OAKLAND, CALIF. - The Twins not only sent righthander Nick Blackburn to Class AAA Rochester on Monday, they outrighted him off their 40-man roster. And the club didn't stop there, as they also outrighted embattled infielder Tsuyoshi Nishioka.

They are the latest moves of an organization in the middle of a second straight disastrous season.

In order to a player to be outrighted off the 40-man roster, that player has to clear waivers. So every club passed on Blackburn and Nishioka. That's not surprising, but still a reflection of how this year has gone. As Twins assistant general manager Rob Antony pointed out, "When you're taken off the major league roster and 29 other clubs pass on you, it tells you you're not doing very well."

Unless they are put back on the 40-man roster, neither Blackburn nor Nishioka will be eligible to return to the Twins when minor league seasons wind down and major league rosters expand Sept. 1. However, Antony told Blackburn that if he pitched well enough with the Red Wings, he could be returned to the 40-man roster in September and called up.

"I talked to Nick [Monday] to let him know and told him, 'Go down there, try and get straightened out and when September comes we'll evaluate the situation.' There's no guarantees he'll come back," Antony said. "We could select him and bring him back if we want, or he could not be back this year -- whatever we think is the right situation when the time comes."

As of now, no one from the projected Twins rotation on Opening Day -- Blackburn, Carl Pavano (60-day DL), Scott Baker (60-day DL), Francisco Liriano (traded) and Jason Marquis (released) -- are on the 40-man roster.

Blackburn, 30, is 4-9 with a 7.39 ERA in 19 starts, and it's his third consecutive losing season. He was 22-22 with a 4.04 ERA over his first two full years, decent numbers for an end-of-the rotation starter. Since then, he's 21-31 with a 5.56 ERA.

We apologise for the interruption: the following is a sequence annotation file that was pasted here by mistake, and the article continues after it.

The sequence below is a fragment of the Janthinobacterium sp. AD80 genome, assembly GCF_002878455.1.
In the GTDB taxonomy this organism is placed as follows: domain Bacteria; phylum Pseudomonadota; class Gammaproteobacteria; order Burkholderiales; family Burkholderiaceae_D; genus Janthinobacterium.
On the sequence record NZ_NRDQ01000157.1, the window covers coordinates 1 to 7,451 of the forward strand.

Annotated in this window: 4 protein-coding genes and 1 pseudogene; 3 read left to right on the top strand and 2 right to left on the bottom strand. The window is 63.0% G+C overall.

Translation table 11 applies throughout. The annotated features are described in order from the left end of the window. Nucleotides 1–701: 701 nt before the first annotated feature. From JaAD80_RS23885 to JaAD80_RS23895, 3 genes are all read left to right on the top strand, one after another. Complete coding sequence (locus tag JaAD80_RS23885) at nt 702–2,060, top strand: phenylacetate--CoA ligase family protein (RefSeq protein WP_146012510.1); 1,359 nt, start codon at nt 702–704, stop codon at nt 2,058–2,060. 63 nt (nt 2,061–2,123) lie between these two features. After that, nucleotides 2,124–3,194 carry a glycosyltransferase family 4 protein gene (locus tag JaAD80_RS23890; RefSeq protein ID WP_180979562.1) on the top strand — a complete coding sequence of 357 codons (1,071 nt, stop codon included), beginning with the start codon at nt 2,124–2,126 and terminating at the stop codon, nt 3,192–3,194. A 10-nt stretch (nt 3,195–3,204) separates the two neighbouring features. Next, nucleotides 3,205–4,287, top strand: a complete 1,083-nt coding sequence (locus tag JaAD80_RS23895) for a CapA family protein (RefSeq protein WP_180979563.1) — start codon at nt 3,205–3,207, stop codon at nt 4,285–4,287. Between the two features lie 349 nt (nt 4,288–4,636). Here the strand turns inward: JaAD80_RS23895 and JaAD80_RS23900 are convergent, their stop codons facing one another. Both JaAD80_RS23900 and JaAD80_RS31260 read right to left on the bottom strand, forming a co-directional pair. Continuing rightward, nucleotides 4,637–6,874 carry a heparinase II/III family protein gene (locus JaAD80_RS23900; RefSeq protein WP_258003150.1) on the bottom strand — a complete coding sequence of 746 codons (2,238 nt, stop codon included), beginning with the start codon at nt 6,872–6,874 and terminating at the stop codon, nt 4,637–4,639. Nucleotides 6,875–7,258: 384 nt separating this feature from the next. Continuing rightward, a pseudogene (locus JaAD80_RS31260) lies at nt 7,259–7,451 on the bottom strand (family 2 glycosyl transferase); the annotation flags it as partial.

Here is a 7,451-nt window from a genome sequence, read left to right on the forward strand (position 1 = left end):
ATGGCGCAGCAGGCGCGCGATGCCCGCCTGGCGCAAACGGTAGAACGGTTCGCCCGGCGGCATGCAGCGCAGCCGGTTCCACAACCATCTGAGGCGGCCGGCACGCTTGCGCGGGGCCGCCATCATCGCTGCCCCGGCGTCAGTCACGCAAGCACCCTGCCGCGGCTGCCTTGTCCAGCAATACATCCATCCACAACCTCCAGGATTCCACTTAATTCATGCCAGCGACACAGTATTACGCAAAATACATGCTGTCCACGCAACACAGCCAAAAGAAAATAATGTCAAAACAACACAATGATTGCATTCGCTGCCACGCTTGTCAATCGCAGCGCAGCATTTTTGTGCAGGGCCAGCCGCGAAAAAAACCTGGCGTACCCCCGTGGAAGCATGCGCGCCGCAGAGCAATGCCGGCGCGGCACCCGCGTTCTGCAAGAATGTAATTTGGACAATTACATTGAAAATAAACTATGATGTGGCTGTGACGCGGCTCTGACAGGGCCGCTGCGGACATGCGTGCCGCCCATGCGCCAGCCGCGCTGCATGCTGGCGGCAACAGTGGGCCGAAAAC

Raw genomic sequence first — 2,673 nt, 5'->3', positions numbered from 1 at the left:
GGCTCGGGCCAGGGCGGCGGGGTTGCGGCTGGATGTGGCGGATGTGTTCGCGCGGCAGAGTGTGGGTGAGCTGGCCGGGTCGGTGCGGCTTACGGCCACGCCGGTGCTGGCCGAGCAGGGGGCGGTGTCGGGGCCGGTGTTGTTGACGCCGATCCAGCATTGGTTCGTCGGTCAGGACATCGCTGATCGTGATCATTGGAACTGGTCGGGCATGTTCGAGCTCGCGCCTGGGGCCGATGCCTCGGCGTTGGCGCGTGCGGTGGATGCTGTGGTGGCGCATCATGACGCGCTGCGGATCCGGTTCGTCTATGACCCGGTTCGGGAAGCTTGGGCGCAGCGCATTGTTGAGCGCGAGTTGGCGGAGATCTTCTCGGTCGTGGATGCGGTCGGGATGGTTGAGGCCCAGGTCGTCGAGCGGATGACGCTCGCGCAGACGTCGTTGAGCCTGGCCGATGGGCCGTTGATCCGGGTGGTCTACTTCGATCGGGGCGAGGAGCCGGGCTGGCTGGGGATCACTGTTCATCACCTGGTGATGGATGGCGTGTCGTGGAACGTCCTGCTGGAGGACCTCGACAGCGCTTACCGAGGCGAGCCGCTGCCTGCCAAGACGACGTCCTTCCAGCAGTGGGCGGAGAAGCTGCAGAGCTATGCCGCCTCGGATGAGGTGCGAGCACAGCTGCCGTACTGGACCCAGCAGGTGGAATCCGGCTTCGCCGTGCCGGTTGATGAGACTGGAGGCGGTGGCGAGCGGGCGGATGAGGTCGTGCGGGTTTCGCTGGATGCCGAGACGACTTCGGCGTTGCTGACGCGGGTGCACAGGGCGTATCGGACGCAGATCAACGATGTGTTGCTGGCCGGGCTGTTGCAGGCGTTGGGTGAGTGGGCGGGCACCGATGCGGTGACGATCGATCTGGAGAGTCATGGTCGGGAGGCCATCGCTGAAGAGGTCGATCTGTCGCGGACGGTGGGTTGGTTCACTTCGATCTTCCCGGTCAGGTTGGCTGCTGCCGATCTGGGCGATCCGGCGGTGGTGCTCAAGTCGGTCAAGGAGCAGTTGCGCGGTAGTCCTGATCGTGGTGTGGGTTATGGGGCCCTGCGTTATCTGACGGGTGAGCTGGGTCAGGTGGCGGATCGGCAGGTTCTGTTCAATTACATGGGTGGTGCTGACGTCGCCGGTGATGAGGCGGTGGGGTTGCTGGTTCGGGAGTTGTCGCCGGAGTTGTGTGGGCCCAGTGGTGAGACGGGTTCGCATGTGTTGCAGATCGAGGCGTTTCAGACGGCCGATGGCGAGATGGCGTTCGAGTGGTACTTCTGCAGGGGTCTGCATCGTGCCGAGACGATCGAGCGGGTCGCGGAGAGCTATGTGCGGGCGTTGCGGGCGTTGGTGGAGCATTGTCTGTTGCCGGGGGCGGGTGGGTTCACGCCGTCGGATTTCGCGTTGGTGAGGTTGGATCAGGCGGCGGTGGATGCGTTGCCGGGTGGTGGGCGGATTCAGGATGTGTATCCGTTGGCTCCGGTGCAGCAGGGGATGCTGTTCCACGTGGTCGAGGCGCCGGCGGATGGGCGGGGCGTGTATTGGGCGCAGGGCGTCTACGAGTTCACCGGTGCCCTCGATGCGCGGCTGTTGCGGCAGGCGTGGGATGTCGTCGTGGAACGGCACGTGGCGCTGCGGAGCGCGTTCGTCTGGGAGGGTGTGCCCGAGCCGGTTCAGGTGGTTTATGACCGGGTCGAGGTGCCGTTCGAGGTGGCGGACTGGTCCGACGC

He entered the season coming off a strong spring training (2.12 ERA) but struggled early. He had a bizarre run in April when his shoulder cramped up during a game, then there was unexplained soreness in his rib cage area. Finally, a sore left quad landed him on the disabled list in May.

When he returned, he couldn't keep the ball down and suffered the consequences, often putting the Twins in early deficits.

"A couple of injuries and he never really recovered from it coming back," manager Ron Gardenhire said. "He didn't really have the same sinker. He had a couple ballgames where the ball sunk down pretty good. And it looked like he was finding his way. But he's been inconsistent."

Scheduled to make $5.5 million in 2013 in the final year of a four-year, $14 million contract, Blackburn probably will be back next year to fight for a spot in the starting rotation.

The Twins will announce on Tuesday who will be added to the major league roster to replace Blackburn and start on Wednesday at Oakland, but indications are that righthander Liam Hendricks is the leading candidate at Rochester.

Nishioka came to the Twins last season in a splashy, three-year, $9.25 million deal -- in addition to a $5.3 million posting fee -- as the answer at short.

His play has forced the Twins to draw a different conclusion.

After batting .226 and breaking his left leg last season, Nishioka didn't have a shot to make the club out of spring training. But, based on reports that his play had improved, the Twins called him up and played him in three games in Cleveland two weeks ago.

His sacrifice fly helped the Twins win on Aug. 7. Other than that, Nishioka was 0-for-12 and a disaster in the field.

Nishioka appears to be one step from having his contract bought out, or sold, and his ties with the Twins severed as he is one of the worst acquisitions the club has ever made.

"We'll discuss all that after the season's over," Antony said. "I can honestly say we have not talked about any of that right now. We're trying to get him better. He had been playing better and they said now was as good a time as any to give him a shot; we gave him a shot and it just didn't work out."